• Thomas Christensen (University of Chicago, USA)

The official languages of the conference are English, French, German, Italian and Spanish. Papers selected at the conference will be published in a miscellaneous volume.

Papers are limited to twenty minutes in length, allowing time for questions and discussion. Please submit an abstract of no more than 500 words and one page of biographical information.

All proposals should be submitted by email no later than ***28 March 2021*** to <>. With your proposal please include your name, contact details (postal address, e-mail and telephone number) and (if applicable) your affiliation.

The committee will make its final decision on the abstracts by April 2021, and contributors will be informed immediately thereafter. Further information about the programme, registration, travel and accommodation will be announced after that date.

For any additional information, please contact:

Dr. Massimiliano Sala

tosc@bayreuth.2021: CfP Junior Scholar Opera Conference

Due to the Corona pandemic the tosc@bayreuth conference will be postponed to June 2022. The Call for Papers will be reopened in July 2021. In order to allow junior scholars to be able to present their work in 2021 we introduce the Junior Scholar Opera Conference, taking place on June 24 and June 25, 2021 as a video conference (synchronous presentations and discussion via Zoom). This conference will be also hosted by the University of Bayreuth.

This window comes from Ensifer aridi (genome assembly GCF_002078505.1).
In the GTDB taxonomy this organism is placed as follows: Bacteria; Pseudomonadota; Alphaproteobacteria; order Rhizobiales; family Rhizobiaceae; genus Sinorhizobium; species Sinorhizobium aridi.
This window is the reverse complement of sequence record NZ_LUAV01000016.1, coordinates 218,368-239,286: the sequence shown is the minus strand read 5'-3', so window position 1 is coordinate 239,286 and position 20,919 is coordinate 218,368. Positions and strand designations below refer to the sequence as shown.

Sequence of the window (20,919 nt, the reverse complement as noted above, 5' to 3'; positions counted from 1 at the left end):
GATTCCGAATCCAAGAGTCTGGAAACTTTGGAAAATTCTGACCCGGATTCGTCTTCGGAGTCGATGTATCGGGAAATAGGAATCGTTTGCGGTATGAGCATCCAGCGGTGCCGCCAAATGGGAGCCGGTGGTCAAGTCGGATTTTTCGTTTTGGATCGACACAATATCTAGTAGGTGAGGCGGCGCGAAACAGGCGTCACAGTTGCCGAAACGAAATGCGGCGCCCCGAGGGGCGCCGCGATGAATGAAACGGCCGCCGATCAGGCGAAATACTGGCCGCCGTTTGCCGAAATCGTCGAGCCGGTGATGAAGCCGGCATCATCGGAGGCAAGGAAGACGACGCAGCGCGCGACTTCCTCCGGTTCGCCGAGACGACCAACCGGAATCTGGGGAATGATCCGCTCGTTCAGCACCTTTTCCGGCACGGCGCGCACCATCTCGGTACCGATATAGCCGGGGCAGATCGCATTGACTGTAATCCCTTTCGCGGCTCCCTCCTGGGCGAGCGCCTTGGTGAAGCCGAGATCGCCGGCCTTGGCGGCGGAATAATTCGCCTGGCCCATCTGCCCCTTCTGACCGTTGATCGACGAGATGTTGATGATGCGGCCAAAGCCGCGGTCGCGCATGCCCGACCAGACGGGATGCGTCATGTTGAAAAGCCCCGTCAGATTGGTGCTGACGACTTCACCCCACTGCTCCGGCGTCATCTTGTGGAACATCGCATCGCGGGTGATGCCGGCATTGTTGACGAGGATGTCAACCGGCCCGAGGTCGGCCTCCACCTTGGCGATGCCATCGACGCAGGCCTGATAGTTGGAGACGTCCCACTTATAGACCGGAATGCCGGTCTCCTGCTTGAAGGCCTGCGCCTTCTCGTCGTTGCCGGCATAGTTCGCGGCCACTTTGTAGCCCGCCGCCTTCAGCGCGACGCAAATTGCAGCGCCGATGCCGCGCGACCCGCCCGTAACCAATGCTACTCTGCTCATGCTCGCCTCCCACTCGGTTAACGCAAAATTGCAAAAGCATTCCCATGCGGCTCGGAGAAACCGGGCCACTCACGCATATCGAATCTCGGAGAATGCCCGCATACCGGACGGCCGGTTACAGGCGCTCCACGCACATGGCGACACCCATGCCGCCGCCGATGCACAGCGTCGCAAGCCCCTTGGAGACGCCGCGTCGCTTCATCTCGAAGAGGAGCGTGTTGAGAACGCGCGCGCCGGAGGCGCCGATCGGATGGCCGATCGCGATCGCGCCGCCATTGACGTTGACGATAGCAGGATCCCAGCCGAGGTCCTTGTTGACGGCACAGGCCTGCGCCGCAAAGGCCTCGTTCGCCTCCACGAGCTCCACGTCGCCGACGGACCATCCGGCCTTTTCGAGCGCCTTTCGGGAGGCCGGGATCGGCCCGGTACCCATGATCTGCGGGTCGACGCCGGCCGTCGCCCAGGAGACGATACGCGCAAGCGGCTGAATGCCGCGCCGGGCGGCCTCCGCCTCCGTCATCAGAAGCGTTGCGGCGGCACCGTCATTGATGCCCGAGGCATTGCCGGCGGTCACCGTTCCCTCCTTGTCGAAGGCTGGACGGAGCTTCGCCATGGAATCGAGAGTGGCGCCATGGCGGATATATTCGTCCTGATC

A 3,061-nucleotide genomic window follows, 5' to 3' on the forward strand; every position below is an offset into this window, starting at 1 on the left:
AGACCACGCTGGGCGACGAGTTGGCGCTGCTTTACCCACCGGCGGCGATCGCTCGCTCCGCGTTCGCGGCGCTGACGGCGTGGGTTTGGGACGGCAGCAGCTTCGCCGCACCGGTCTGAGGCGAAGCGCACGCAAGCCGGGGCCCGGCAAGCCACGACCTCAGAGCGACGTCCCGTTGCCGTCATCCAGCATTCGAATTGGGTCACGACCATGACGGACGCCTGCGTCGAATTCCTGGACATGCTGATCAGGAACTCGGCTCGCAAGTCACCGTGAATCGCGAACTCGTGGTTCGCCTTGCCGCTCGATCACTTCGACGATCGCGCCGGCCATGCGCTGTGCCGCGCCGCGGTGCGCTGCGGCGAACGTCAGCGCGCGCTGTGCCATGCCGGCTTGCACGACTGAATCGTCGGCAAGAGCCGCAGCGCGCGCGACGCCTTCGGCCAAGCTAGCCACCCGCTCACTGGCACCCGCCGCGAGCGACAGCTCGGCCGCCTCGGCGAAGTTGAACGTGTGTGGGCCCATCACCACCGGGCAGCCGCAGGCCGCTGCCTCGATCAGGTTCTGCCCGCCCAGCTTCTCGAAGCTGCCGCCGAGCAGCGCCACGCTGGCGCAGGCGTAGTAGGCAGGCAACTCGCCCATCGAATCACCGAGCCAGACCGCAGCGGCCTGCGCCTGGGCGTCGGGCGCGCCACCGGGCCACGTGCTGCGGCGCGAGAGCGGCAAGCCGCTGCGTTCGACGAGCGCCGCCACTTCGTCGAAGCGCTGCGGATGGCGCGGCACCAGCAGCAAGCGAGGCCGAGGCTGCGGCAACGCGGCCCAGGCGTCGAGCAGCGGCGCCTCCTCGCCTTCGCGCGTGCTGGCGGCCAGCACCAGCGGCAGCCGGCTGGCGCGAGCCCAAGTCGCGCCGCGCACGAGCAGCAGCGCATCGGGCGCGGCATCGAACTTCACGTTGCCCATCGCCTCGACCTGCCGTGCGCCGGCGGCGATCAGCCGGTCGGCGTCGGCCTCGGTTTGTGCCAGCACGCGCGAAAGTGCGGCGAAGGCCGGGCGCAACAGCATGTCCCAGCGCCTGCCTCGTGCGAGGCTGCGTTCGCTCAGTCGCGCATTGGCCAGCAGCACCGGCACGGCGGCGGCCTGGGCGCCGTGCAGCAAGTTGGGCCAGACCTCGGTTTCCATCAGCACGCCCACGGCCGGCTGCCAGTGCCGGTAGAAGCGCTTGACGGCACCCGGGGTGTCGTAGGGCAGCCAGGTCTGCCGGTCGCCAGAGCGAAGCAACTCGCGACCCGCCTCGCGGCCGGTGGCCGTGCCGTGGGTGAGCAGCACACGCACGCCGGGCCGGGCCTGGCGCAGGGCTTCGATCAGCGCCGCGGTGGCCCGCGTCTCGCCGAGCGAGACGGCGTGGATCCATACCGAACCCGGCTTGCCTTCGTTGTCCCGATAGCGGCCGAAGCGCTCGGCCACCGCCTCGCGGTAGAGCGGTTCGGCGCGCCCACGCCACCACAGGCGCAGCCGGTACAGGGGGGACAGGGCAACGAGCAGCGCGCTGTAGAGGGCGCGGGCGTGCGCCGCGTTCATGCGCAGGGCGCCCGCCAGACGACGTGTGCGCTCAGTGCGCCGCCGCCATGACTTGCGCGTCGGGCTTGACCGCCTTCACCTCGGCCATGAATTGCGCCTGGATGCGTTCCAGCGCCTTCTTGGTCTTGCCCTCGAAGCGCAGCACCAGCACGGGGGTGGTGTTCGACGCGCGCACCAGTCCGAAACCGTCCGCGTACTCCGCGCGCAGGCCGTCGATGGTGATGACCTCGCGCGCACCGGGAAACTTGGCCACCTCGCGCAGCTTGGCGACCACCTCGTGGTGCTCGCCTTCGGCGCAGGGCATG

The Programme Committee welcomes proposals for individual papers (20 minutes long, with 10 minutes for discussion) from junior scholars who started their doctoral research in 2011 or later. We invite submission on any subject related to opera and other forms of musical and music theatre. Presentations which integrate performative aspects, or other atypical formats, are welcome. Methodologies may be varied, traversing disciplines and perspectives: verbal text, music, drama, performance, interpretation, declamation, painting, scenography, dance, staging, stage technology, cinema, photography, video, television, radio, digital arts, as well as reception, historiography, economics, ecology, opera and society, opera and the media, opera and the other arts, etc.